Q&A Series – AAPI Heritage Month – Jay Xu

Over the past twelve months, the rise in anti-Asian hate and xenophobia, combined with a global pandemic have made this 2021 AAPI Heritage Month more important than ever. In celebration and recognition of AAPI Heritage Month, the staff of Committee of 100 sat down with some of our members and asked them about their careers, what the past year has been like as a Chinese American and their hopes for the future.

This week, we spoke with Dr. Jay Xu, who is the CEO and Director of the Asian Art Museum of San Francisco, a position he has held since 2008. We asked Jay about his career, the year of 2020, and what the future holds for Chinese Americans.

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Committee of 100: As a Chinese American, what are some of the challenges you have encountered to become a leader in your respective field?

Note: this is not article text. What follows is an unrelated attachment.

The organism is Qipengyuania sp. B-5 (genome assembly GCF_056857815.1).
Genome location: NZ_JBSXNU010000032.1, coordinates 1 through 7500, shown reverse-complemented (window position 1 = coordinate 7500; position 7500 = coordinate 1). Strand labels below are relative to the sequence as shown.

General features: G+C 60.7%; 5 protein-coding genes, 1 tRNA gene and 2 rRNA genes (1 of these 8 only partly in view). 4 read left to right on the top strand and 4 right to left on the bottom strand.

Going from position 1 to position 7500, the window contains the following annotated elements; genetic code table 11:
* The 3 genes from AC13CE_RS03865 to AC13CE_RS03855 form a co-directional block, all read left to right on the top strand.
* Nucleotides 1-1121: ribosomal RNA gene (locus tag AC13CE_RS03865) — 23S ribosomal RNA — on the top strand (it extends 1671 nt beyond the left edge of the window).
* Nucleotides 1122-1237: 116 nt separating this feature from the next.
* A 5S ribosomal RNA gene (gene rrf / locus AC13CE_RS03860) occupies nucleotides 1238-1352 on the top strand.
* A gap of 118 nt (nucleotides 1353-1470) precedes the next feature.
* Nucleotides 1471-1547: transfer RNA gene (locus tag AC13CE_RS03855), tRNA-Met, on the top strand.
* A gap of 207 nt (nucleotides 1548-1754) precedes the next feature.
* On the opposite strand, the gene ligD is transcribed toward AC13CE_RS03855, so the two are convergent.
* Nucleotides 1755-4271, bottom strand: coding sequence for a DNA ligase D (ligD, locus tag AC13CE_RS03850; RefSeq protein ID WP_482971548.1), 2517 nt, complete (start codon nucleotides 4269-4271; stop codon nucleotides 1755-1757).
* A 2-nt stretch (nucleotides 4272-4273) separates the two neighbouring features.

Jay: I was born and raised in Shanghai, where I also happened to work at my first museum: the Shanghai Museum. I am a specialist in Asian art, ancient Chinese bronzes to be specific. So as an Asian American with an Asian specialty, I actually feel pigeonholed when it comes to leadership opportunities, and it has always been a challenge to break through the invisible walls around how I am perceived. While I am proud to be the director and CEO of one of the most important museums of Asian art in the world, I also understand that at this moment, no matter how much I accomplish, I may likely never be a serious candidate to lead a more general or encyclopedic museum. I say this knowing that, for instance, a white China specialist, of which there have been quite a few, would never have faced the same questions about how their scholarly background impacts their abilities and interests in leading general or encyclopedic museums. Before leading the Asian Art Museum, I was running two curatorial departments, covering a majority of the world’s ancient civilizations, at the Art Institute of Chicago—arguably the most important art museum in the country outside of New York City—and yet despite that experience there were opportunities for which I was never considered. I am not bitter, because I am passionate about my field and where I am now, but it is human nature to wonder what else might have been.